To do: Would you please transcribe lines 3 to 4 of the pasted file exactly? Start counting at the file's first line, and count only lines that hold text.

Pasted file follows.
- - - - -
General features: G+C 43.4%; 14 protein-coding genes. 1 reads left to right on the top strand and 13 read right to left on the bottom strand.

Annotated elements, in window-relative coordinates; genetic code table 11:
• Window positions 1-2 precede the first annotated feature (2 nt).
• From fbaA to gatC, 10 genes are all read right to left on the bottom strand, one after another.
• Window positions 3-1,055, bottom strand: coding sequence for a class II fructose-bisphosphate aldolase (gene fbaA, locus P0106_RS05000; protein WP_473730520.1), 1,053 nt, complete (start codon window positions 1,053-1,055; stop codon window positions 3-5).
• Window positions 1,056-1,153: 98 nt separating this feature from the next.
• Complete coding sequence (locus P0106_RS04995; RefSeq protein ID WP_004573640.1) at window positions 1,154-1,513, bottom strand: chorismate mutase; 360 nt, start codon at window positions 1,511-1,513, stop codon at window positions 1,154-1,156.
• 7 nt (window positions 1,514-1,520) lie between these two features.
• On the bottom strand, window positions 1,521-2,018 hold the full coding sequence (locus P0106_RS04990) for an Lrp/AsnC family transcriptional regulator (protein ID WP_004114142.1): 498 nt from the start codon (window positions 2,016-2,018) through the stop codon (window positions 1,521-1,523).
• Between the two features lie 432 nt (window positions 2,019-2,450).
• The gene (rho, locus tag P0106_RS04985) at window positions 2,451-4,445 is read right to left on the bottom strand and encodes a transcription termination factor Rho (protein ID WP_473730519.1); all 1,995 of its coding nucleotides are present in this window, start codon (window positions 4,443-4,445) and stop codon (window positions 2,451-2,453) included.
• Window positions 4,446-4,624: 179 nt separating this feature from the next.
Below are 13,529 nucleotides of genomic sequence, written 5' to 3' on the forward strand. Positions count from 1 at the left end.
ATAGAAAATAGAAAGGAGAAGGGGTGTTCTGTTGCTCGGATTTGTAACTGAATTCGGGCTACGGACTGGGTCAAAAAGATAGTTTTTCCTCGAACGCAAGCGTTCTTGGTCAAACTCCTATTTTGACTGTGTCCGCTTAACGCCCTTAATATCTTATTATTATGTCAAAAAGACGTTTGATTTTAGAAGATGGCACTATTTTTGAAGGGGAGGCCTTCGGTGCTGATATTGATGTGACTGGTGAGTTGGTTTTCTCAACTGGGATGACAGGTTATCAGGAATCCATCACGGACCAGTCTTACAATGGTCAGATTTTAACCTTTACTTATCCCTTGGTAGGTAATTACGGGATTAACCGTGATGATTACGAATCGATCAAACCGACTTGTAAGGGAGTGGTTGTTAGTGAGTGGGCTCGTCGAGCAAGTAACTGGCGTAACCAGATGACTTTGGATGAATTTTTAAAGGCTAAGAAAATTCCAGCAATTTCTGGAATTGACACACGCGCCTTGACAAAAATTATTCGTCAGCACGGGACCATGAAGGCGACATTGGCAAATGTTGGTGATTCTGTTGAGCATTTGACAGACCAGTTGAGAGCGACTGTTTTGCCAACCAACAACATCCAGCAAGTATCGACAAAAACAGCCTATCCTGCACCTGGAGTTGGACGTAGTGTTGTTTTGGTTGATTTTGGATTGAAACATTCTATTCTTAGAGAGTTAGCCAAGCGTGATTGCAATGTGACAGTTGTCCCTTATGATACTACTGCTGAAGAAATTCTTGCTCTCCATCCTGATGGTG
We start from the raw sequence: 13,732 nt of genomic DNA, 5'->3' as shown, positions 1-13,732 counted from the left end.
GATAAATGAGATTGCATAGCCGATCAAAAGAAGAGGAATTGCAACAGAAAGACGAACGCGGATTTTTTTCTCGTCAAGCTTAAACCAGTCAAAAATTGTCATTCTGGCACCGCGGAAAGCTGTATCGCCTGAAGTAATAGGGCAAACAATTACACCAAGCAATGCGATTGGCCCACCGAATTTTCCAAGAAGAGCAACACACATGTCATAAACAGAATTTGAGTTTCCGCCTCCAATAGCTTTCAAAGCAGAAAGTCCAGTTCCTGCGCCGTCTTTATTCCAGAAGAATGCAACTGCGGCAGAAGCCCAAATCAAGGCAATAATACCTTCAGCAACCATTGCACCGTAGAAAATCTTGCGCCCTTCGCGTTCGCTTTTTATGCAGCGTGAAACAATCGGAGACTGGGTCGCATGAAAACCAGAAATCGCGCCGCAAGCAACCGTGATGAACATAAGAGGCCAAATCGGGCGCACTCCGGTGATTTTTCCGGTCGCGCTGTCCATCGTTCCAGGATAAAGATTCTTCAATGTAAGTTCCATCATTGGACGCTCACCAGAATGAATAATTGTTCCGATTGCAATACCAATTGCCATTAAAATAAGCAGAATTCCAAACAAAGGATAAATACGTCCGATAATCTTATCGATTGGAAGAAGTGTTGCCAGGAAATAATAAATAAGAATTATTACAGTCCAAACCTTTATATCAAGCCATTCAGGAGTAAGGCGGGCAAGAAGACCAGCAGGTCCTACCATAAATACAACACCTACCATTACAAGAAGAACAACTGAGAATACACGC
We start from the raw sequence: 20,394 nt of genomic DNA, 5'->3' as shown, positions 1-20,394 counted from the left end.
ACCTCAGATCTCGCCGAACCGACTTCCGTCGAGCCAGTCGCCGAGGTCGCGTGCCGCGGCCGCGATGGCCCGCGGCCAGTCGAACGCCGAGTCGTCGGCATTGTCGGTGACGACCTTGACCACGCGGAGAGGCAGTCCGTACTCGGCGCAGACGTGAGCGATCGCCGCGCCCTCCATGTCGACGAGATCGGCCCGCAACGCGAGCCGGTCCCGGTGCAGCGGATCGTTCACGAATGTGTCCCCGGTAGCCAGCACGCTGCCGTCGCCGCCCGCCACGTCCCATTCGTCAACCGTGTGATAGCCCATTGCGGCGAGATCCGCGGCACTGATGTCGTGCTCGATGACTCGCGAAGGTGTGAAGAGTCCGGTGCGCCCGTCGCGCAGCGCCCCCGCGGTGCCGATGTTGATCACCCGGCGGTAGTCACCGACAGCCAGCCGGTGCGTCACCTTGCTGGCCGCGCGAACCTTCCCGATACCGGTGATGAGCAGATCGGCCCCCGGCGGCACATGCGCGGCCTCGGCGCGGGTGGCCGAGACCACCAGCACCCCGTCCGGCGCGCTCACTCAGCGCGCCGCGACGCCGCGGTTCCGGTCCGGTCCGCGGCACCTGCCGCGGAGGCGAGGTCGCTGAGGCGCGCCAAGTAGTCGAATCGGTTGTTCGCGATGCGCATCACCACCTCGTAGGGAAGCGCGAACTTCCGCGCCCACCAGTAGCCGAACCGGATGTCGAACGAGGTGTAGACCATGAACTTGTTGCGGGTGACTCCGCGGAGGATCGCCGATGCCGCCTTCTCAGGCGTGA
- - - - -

• Window positions 1-2 precede the first annotated feature (2 nt).
• From fbaA to gatC, 10 genes are all read right to left on the bottom strand, one after another.